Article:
5. Clinical Relevance of Fusion Genes

As gene and RNA fusions tend to be tumor-specific, they can be used as biomarkers to identify cancer types [101]. BCR–ABL1 has been widely used as a biomarker and prognostic factor in patients with ALL [134], and its specific inhibitor, Glivec (imatinib), has been effectively used to target CML and ALL with BCRABL fusions [135]. EML4–ALK is used as a biomarker in NSCLC, which was treated with ALK inhibitors to improve patients’ prognoses [136]. In addition, TMPRSS2–ERG gene fusions are expressed in early-phase prostate cancer and allow for prognostic evaluation of patients with prostate cancer [137]. Similarly, as the EVT6NTRK3 fusion is found in 92% of human secretory breast cancers, it is defined as a diagnostic biomarker [138]. However, although many fusion genes and RNAs have been discovered in cancers and reported as biomarkers, fusions are also present in normal tissues and cells [139,140,141] and may have important functions in normal physiology.

6. Conclusions

Targeting the oncogenic fusion proteins that are present only in cancers is a promising strategy for the development of new cancer therapeutics. This promise needs to be realized because many fusion-driven cancers have particularly poor prognoses. Clinical application of therapies that directly target fusion proteins, such as imatinib in CML, has dramatically altered clinical outcomes. Furthermore, the focus of research has expanded to include fused ncRNAs such as PVT1–MYC and SLC45A3–ELK4. In the future, therapies will likely be established that target specific fusion RNAs, including antisense oligos (ASOs), siRNAs, or microRNAs. These nucleic acid analogues undergo complementary base-pairing with their targets to promote endogenous RNA degradation and inhibit its translation. Altering the chemical composition of the phosphate backbone and sugar components of oligonucleotides has produced greater binding affinity and in vivo stability, leading to improved cellular uptake and release of these nucleic acid analogues. In addition to developing these technologies, elucidating upstream mechanisms that regulate fusion RNA expression and generation is necessary. Therefore, greater understanding of the mechanisms that underly fusion RNA regulation in cancers, with and without chromosomal rearrangements, is critical.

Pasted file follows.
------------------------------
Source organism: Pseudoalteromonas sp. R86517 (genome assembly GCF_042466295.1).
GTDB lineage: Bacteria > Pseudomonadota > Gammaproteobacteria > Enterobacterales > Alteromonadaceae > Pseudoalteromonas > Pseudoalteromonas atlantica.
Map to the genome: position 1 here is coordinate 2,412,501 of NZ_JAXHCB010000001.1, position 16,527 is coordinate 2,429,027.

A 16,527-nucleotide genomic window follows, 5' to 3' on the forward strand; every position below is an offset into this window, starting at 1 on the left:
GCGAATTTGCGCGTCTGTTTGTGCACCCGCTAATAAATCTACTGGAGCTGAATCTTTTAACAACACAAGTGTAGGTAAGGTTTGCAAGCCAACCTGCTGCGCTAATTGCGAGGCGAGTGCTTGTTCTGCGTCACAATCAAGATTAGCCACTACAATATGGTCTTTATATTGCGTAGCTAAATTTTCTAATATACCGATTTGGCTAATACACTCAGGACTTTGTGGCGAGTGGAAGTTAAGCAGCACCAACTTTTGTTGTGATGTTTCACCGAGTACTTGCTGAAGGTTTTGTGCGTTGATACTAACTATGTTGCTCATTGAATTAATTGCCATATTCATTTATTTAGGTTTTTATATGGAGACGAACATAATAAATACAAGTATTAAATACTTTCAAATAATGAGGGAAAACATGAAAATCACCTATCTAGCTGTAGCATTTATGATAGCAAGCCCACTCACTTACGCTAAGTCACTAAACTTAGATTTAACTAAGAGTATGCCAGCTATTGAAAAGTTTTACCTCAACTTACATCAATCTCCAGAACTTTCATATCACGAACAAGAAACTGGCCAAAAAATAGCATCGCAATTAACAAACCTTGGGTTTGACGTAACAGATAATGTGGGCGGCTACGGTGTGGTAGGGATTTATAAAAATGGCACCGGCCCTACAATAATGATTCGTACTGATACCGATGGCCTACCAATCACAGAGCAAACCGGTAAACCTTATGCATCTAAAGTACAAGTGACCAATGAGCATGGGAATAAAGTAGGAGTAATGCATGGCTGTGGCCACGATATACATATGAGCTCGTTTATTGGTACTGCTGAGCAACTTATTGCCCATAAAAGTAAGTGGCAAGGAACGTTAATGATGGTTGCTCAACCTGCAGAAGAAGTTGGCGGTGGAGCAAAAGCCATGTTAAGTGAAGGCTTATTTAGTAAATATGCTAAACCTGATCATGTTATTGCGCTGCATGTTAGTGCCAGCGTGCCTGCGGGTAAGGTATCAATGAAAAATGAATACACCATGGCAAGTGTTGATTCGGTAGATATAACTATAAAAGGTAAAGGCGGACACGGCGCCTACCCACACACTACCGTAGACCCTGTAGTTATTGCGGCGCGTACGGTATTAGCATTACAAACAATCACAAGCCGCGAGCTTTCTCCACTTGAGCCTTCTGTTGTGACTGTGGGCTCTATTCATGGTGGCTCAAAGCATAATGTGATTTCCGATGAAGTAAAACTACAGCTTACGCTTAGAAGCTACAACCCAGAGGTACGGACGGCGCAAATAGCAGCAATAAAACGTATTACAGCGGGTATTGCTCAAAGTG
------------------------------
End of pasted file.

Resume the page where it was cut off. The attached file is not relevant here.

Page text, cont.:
Advances in sequencing technology have accelerated fusion RNA research, and the implementation of large-scale sequencing projects such as TCGA and PGAWG allow identification of rare oncogenic fusions in a variety of cancer types. Furthermore, future advances in sequencing technology will accelerate the pace of chimeric RNA research. The advent of new sequencing technologies, such as low-cost whole-genome sequencing, long-read sequencing technologies [142], and single-cell full-length total RNA sequencing [143], will enable us to discover more fusion RNAs and elucidate their relationship to cancer heterogeneity. Ongoing research in this area can elucidate new mechanisms of cancer development and tumorigenesis, which may contribute to significant improvements in therapeutic and diagnostic techniques for cancer.

Author Contributions

K.T. and N.A. wrote the manuscript and designed the figures. All authors have read and agreed to the published version of the manuscript.


This work was supported by the Japan Society for the Promotion of Science (JSPS) KAKENHI (Grant Number: 17KK0163, 18H02570, 18KT0016 and 20H04838). N.A. and K.T were supported by Takeda Science Foundation. K.T was supported by Kobayashi Foundation.

Data Availability Statement

Data sharing not applicable.

Conflicts of Interest

The authors declare no competing interests.


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Figure 1. Schematic representation of fusion gene formation by structural chromosome rearrangements. (A) Translocation. (B) Insertion. (C) Inversion. (D) Deletion. (E) Tandem duplication. (F) Chromothripsis.
Figure 1. Schematic representation of fusion gene formation by structural chromosome rearrangements. (A) Translocation. (B) Insertion. (C) Inversion. (D) Deletion. (E) Tandem duplication. (F) Chromothripsis.
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Figure 2. Schematic representation of fusion RNA formation by nonstructural chromosome rearrangements. (A) Trans-splicing. (B) Cis-splicing.
Figure 2. Schematic representation of fusion RNA formation by nonstructural chromosome rearrangements. (A) Trans-splicing. (B) Cis-splicing.
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Table 1. Available databases hosting fusion transcripts.
Table 1. Available databases hosting fusion transcripts.
Database NameTumorNon-
Current Version Total
MitlemanYes No19832020 32,578
ChimerDBYes Yes200620204.0 67,610
FusionGDBYes No20192020 43,895
COSMICYes No2004202092 19,369
ChiTaRsYes Yes201220195.0 23,167
Tumor Fusion Gene Data PortalYesYes20152018 20,731
FusionHubYes Yes 20182018 150,699
TICdbYes No200720133.3 1374
dbCRIDYes Yes 201020100.9 2643